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Entropy 2013, 15(3), 999-1013; doi:10.3390/e15030999

New Climatic Indicators for Improving Urban Sprawl: A Case Study of Tehran City
Abdolazim Ghanghermeh 1, Gholamreza Roshan 1, José A. Orosa 2,*, José L. Calvo-Rolle 3 and Ángel M. Costa 2
Department of Geography, Golestan University, Shahid Beheshti 49138-15759, Gorgan, Iran
Department of Energy and M.P. University of A Coruña, Paseo de Ronda 51, 15011 A Coruña, Spain
Department of Industrial Engineering, University of A Coruña, Avda 19 de febrero, 15405 Ferrol, Spain
Author to whom correspondence should be addressed; Tel.: +34 981-167-000; Fax: +34 981-116-710.
Received: 17 February 2013; in revised form: 4 March 2013 / Accepted: 5 March 2013 / Published: 7 March 2013


In the modern world, the fine balance and delicate relationship between human society and the environment in which we exist has been affected by the phenomena of urbanisation and urban development. Today, various environmental factors give rise to horizontal dispersion, spread and growth of cities. One of the most important results of this is climatic change which is directly affected by the urban sprawl of every metropolis. The aim of this study is to identify the relationship between the various horizontally distributed components of Tehran city and changes in essential microclimate clusters, by means of the humidex index. Results showed that, when the humidex was calculated for each of the obtained clusters, it was evident that it had increased with time, in parallel with Shannon’s entropy, as a consequence of the average temperature and relative humidity of each cluster. At the same time, results have shown that both temperature and relative humidity of the study area are related with urban sprawl, urbanisation and development, as defined by Shannon’s entropy and, in consequence, with humidex. In consequence, this new concept must be considered in future research works to predict and control urban sprawl and microclimate conditions in cities.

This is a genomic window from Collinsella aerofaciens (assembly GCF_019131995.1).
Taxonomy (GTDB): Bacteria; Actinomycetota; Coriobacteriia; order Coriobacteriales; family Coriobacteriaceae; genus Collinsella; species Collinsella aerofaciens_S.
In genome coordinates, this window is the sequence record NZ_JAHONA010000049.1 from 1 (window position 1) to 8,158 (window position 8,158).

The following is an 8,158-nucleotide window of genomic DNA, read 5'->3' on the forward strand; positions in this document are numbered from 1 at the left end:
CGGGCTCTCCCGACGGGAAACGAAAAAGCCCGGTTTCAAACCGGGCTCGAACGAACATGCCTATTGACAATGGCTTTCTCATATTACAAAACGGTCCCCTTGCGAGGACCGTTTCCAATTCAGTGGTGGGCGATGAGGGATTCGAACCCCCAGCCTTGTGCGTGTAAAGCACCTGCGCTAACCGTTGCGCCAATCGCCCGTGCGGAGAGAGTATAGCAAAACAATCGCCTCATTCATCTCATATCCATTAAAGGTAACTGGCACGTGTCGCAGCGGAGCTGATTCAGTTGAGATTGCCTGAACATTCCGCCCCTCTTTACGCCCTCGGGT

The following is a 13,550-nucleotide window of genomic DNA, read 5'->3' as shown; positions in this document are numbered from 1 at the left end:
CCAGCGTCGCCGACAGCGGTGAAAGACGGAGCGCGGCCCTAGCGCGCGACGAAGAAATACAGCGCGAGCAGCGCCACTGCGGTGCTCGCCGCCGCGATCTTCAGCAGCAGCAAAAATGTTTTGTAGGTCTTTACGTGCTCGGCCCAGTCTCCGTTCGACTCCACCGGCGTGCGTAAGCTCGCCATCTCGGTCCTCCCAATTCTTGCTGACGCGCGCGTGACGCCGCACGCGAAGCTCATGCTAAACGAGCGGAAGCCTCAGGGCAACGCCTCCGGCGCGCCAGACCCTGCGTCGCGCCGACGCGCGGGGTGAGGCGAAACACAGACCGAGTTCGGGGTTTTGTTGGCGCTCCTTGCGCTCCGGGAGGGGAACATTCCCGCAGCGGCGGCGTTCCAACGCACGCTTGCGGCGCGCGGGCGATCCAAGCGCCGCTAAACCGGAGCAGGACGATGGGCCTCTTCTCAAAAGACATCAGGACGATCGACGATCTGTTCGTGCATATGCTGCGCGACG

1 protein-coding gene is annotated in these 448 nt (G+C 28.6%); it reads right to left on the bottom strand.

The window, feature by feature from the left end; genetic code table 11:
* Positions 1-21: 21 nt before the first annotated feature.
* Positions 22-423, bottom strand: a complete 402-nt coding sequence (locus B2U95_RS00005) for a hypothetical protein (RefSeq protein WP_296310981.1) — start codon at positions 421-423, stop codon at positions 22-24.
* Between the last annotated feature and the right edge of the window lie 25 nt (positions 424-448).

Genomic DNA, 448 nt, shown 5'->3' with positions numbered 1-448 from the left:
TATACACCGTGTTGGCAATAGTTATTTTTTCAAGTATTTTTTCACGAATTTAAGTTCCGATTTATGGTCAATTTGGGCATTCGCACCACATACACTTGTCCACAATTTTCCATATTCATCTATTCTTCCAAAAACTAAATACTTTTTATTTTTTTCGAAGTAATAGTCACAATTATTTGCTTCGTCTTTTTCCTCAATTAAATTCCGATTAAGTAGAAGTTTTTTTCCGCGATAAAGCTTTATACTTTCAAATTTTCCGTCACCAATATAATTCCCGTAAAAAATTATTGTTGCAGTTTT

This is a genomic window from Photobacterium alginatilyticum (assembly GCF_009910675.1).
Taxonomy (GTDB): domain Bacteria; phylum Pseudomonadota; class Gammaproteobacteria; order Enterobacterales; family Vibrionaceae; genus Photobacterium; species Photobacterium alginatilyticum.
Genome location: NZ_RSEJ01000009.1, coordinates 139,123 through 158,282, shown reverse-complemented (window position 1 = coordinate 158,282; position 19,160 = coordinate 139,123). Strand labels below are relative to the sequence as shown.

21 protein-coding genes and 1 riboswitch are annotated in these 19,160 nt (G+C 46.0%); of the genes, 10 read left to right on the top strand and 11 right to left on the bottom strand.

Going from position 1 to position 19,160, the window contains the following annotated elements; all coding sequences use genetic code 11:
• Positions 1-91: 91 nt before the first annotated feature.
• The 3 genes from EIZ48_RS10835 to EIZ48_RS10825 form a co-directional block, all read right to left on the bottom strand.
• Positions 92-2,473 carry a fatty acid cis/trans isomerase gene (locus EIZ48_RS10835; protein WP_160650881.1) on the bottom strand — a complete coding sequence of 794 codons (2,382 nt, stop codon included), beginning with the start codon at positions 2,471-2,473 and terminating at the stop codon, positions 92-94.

Tehran; boundary; entropy; clustering; microclimatology; thermal comfort
PACS Codes:
MSC 91C20; 62H30

1. Introduction